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Christine LenahanOctober 12, 2023
Photo courtesy of LBBOnline/Humanaut

As I entered the subway station Monday morning, a sign caught my eye: “Find your Goalmate.” 

“Strange,” I muttered to myself as I boarded the D train heading downtown. An intramural sports team, perhaps?

And another: “Be a Goaldigger” printed across the turnstiles. A new motivational phrase, maybe?

But seeing “Find someone with a five-year plan that makes you ovulate” and “It’s okay to marry someone just for their goals” dispelled my earlier suspicions.

I realized: These are ads for a dating app.

Its name is The League. It calls itself the Harvard of dating apps, and it first launched in 2015, but its new advertising campaign has been popping up around the New York City transit system and the Los Angeles International Airport since September 2023. The League is “a highly selective dating app devoted to creating power couples from its ambitious and goal-oriented members,” according to its website.

Essentially, it is a dating app for the elite.

Unlike other popular dating apps, The League focuses as much on achievement as it does on love—maybe more. It is specifically designed to build the ever-enigmatic power couple by having members select specific goals to be featured alongside their profile. Users can select up to 10 goals from a list of more than 100, including: 

   Climb Kilimanjaro
   Become less terrible at surfing
   Get a Ph.D. in something I know nothing about
   Write the next great American novel

In the preferences category, users have the option to select a range of ages, genders and heights for their future matches. Most notably, users can choose preferences about academic achievement in their potential partners ranging from “no preference” to “highly selective.” The League prioritizes exclusivity, making members go through a vetting process that places them on a waitlist while The League “concierge team” reviews their application. With an acceptance rate between 20 to 30 percent, applying to The League seems eerily similar to the college application process. Even with eye-catching photos of your best self, approval from the team may take weeks.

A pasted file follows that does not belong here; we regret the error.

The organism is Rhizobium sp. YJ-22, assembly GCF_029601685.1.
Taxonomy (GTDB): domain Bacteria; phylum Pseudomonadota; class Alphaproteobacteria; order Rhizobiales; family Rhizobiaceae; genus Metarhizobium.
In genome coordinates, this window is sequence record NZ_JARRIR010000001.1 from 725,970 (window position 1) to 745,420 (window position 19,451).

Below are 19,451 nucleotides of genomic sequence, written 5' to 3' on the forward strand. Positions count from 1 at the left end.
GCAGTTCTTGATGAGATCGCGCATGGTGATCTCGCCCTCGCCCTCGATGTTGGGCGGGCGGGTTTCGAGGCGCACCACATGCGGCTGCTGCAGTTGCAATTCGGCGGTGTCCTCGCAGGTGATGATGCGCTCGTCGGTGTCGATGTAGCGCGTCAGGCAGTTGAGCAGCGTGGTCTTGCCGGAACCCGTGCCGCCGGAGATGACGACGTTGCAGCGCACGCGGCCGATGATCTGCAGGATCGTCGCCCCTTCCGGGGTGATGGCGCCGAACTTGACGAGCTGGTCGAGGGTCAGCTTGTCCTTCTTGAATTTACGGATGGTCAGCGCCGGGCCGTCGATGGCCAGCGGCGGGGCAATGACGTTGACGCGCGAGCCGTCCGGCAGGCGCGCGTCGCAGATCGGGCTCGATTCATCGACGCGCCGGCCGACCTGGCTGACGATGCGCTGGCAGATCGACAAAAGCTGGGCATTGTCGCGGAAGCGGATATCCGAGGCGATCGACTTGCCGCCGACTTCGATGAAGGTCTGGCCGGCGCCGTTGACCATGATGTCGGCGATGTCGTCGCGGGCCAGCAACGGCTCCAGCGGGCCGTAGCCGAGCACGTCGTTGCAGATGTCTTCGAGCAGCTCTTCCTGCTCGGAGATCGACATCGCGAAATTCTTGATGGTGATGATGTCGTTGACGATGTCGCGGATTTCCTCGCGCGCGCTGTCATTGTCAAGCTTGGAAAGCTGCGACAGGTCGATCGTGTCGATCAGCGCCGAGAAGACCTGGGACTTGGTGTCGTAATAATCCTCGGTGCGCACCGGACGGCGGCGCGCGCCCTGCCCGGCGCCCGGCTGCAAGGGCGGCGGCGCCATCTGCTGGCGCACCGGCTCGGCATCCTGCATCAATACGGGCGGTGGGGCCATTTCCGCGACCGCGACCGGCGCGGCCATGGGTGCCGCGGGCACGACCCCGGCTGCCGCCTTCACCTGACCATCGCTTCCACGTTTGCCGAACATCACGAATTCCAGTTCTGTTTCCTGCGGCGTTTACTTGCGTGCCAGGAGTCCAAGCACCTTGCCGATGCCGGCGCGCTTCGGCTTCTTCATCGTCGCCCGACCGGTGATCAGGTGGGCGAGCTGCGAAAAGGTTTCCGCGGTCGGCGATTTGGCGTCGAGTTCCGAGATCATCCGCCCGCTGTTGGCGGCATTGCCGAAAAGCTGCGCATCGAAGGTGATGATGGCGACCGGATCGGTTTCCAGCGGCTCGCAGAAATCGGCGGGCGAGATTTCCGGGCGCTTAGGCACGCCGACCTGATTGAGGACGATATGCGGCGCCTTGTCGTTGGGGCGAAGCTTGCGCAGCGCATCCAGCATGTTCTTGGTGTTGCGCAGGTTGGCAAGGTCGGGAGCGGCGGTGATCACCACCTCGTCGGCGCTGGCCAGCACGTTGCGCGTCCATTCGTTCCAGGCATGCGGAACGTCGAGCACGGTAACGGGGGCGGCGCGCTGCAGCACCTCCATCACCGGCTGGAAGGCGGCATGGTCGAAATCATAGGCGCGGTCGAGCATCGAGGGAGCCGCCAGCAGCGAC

The League focuses as much on achievement as it does on love—maybe more. It is specifically designed to build the ever-enigmatic power couple.

What else goes into an application for The League? Well, users are required to connect their LinkedIn or Facebook profiles to their dating profile. While users are allowed to hide their profile from their coworkers, the goal is to connect you with other users with similar interests (and résumés). While this feature may help avoid awkward encounters at the office water cooler, it also highlights the app’s biggest flaw: If you date someone solely based on how they present on paper, you ignore the intangible elements that make relationships meaningful.

Of course, ambition is a great quality to look for in a partner. As The League’s chief executive officer, Amanda Bradford, said in her recent interview with Forbes, “Shared goals are the biggest predictor of long-term success.” And matching users with similar goals rather than mindlessly swiping through “hot or not” pictures on dating profiles is a worthwhile endeavor. But looks are not the only aspect of a person we might be tempted to idolize. The resume, too, is a false idol. When we fail to recognize and celebrate the "nonfungible" qualities that make a potential partner admirable and attractive, we equate who that person is as a human being with all they have accomplished on their résumé. 

Take a look at the journals I’ve collected over the years, and you will find pages filled with forgotten New Year’s resolutions, unaccomplished goals for the school year and incomplete tasks for the week. If I dated someone based on how many of those goals I’ve completed, well.... I’ll let you imagine how my profile might look.

If you date someone solely based on how they present on paper, you ignore the intangible elements that make relationships meaningful.